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November 27th, 2009:

Bob Sheppard officially retires

The legendary Bob Sheppard, the amazing longtime PA announcer at Yankee Stadium, has called it a career.

Bob Sheppard has no intentions of returning to his longtime job as the public-address announcer at Yankee Stadium, MLB.com reported yesterday.

Sheppard, 99, hasn’t worked a game since late in the 2007 season due to illness.

“I have no plans of coming back,” Sheppard told the Web site in a telephone interview. “Time has passed me by, I think. I had a good run for it. I enjoyed doing what I did. I don’t think, at my age, I’m going to suddenly regain the stamina that is really needed if you do the job and do it well.”

More here and here. Sheppard’s voice over the PA, along with Eddie Layton on the organ and Robert Merrill singing the National Anthem, were what made games at the Stadium so memorable. In fact, I’m so overcome with nostalgia as I read this, I need to hear Merrill’s version of the Anthem again:

The singing begins at about 1:30. That, my friends, is how you do the Star Spangled Banner. I’m glad they still maintain the tradition of Merrill performing on Opening Day, and I’m glad Sheppard’s voice will continue to introduce Derek Jeter. The Yankees have always been about their history, and this is a great way to honor it. In the meantime, my best wishes to Bob Sheppard in his retirement, even if he doesn’t like to use that word.

Friday random ten: Thanks for giving

In honor of the holiday weekend, ten songs about thanking and giving.

1. Thank You (Falettinme Be Mice Elf Again) – Sly and the Family Stone
2. Thank You Girl – John Hiatt
3. Thank You Friends – Big Star
4. Thank You Mario But Our Princess Is In Another Castle – The Mountain Goats and Kaki King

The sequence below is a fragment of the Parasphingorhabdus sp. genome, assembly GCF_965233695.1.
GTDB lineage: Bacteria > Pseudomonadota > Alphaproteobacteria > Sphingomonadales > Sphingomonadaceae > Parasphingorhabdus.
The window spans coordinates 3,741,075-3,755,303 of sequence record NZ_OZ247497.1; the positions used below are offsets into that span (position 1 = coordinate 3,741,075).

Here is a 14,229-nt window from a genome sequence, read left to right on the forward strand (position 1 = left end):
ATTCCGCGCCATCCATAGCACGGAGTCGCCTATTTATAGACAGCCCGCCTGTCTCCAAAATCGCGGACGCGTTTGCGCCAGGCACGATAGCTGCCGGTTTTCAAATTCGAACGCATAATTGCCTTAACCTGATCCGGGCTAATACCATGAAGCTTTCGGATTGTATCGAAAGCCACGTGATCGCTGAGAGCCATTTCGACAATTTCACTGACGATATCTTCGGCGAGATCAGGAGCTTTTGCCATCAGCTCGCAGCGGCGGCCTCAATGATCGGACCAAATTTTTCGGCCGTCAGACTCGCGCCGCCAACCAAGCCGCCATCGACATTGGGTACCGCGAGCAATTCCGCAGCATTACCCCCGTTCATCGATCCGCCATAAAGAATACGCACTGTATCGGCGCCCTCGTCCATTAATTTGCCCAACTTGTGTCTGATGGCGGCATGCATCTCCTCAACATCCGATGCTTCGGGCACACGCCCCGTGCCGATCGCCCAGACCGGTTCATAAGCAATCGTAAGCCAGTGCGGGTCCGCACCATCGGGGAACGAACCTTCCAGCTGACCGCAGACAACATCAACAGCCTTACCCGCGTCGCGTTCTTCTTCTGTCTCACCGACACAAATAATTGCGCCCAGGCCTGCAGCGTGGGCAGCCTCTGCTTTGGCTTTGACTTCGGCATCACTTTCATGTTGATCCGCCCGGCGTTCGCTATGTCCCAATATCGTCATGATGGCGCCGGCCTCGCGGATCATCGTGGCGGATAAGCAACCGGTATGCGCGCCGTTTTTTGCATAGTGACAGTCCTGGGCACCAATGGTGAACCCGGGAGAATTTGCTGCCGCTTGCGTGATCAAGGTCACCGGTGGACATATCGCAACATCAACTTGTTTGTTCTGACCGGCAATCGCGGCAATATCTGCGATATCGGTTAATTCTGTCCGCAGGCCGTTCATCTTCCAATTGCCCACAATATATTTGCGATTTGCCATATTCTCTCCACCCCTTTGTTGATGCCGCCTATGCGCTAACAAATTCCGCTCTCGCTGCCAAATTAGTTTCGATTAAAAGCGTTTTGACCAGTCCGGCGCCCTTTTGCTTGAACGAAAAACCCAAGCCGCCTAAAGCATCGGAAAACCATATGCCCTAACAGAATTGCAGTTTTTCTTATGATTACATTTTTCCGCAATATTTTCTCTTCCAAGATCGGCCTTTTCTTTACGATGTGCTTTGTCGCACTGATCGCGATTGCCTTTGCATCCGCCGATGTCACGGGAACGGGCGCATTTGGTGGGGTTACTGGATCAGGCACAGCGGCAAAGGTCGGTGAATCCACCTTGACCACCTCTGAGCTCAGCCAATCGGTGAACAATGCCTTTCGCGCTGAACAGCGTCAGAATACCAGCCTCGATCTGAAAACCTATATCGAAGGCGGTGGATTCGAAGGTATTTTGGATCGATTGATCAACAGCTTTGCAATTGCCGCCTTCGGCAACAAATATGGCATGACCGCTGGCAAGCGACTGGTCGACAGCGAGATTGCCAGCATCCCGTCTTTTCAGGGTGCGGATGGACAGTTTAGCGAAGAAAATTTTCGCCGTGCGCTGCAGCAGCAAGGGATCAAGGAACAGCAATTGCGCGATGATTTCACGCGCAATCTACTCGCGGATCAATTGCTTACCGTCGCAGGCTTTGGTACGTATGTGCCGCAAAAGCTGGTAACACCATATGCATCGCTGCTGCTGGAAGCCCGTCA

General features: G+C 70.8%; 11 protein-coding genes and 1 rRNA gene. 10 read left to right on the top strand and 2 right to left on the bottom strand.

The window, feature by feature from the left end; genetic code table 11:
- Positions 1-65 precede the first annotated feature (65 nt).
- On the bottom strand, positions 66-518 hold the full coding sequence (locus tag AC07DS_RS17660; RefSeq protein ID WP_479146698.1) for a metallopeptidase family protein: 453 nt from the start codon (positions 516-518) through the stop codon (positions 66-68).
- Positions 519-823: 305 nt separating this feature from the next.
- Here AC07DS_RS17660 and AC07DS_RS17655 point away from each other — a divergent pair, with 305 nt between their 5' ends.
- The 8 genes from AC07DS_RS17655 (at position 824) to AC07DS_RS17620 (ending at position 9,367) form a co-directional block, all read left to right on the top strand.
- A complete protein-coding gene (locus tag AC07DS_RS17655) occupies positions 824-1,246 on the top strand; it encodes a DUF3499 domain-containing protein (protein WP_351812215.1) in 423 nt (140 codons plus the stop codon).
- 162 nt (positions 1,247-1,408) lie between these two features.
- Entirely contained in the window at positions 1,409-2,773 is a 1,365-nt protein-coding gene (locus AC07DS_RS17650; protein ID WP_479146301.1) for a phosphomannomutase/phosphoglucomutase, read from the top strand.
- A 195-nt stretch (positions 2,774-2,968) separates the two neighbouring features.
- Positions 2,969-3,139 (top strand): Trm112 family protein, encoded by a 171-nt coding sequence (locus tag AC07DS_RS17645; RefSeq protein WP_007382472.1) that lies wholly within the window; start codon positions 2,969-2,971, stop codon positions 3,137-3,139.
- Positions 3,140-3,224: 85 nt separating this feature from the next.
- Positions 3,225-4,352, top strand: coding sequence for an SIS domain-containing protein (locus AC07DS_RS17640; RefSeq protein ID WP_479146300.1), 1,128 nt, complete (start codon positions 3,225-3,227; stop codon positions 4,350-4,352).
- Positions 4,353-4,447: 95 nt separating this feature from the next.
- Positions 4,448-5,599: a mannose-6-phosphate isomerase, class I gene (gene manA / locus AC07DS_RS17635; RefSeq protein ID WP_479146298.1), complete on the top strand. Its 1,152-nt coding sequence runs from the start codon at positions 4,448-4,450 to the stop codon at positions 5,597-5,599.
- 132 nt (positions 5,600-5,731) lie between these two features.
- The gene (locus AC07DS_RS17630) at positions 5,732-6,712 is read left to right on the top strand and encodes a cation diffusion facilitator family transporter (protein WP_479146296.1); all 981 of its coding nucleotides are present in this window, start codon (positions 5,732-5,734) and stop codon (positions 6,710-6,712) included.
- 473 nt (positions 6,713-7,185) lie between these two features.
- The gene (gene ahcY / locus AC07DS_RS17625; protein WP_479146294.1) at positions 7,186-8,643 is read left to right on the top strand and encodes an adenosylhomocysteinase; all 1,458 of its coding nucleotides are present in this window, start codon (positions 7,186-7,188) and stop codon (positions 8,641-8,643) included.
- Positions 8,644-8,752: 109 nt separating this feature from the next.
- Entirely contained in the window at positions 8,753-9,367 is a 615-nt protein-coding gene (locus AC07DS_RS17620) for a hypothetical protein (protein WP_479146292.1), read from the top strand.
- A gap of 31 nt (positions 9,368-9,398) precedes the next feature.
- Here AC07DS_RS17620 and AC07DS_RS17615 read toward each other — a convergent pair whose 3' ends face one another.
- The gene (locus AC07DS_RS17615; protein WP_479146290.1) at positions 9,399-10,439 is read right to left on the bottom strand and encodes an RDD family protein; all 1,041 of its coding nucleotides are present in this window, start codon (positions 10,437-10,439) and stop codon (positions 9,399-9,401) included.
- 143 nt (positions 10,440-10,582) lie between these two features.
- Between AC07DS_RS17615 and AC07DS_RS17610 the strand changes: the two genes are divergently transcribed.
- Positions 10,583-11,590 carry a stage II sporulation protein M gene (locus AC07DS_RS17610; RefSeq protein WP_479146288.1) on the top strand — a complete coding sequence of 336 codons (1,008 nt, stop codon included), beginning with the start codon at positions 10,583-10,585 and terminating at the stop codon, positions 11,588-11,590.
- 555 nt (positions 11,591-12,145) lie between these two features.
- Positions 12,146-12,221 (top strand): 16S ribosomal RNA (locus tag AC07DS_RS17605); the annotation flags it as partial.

5. Thanksgiving Song – Mary-Chapin Carpenter
6. The Thanksgiving Song – Adam Sandler
7. Give A Little Bit – Supertramp
8. Give It Up – Fishbone
9. Give Me The Love – The String Cheese Incident
10. Give Blood – Pete Townshend

You can be thankful you didn’t have to wrestle with any demonic lawn furniture for your Thanksgiving.

At least, I hope you didn’t have to do that. What songs are you thankful for this week?

Special Friday video break: As God is my witness…

I give you the 1970s precursor to “The Office”, the wonderful and underrated “WKRP In Cincinnati” and their all-time classic Thanksgiving episode. Seriously, if you’ve never seen this, you really need to watch it all the way through. If you have seen it, you don’t require my encouragement for that:

While Mr. Carlson’s iconic line about the turkeys at the end is what everyone remembers, I can’t really pick a single funniest moment in this. I’m giggling as I type this post. Time to watch it again, methinks.

District A runoff overview

Now that we’re into the runoff season, it looks like the Chron will finally do a bit more in depth coverage of the races that are still unresolved. Yesterday, they ran this overview of District A and the remaining candidates Lane Lewis and Brenda Stardig.

Lewis, 42, a community college instructor and Democrat who lives in Oak Forest, was the runner-up in the seven-candidate Nov. 4 election.

Lewis proposes that the city buy the closed 227-acre Inwood Forest Country Club and turn it into a flood control basin and park. Then, he wants to give businesses tax incentives to locate on the park’s periphery.

“I think we have the opportunity to go into our blighted areas and create opportunities for growth,” Lewis said.

Stardig, 47, a real estate broker and Republican who lives in Shadow Oaks, was the top vote-getter with nearly 32 percent of ballots cast.

Stardig said she has specific flood control projects in mind, but did not want to speak publicly about them out of a fear of hurting property values. Instead, she emphasizes that she already is trying to recruit businesses to the district the same way she sells homes, by selling the virtues of District A.

“This is a huge opportunity, because nowhere else in the city like District A or northwest is there a greater return on investment,” she said.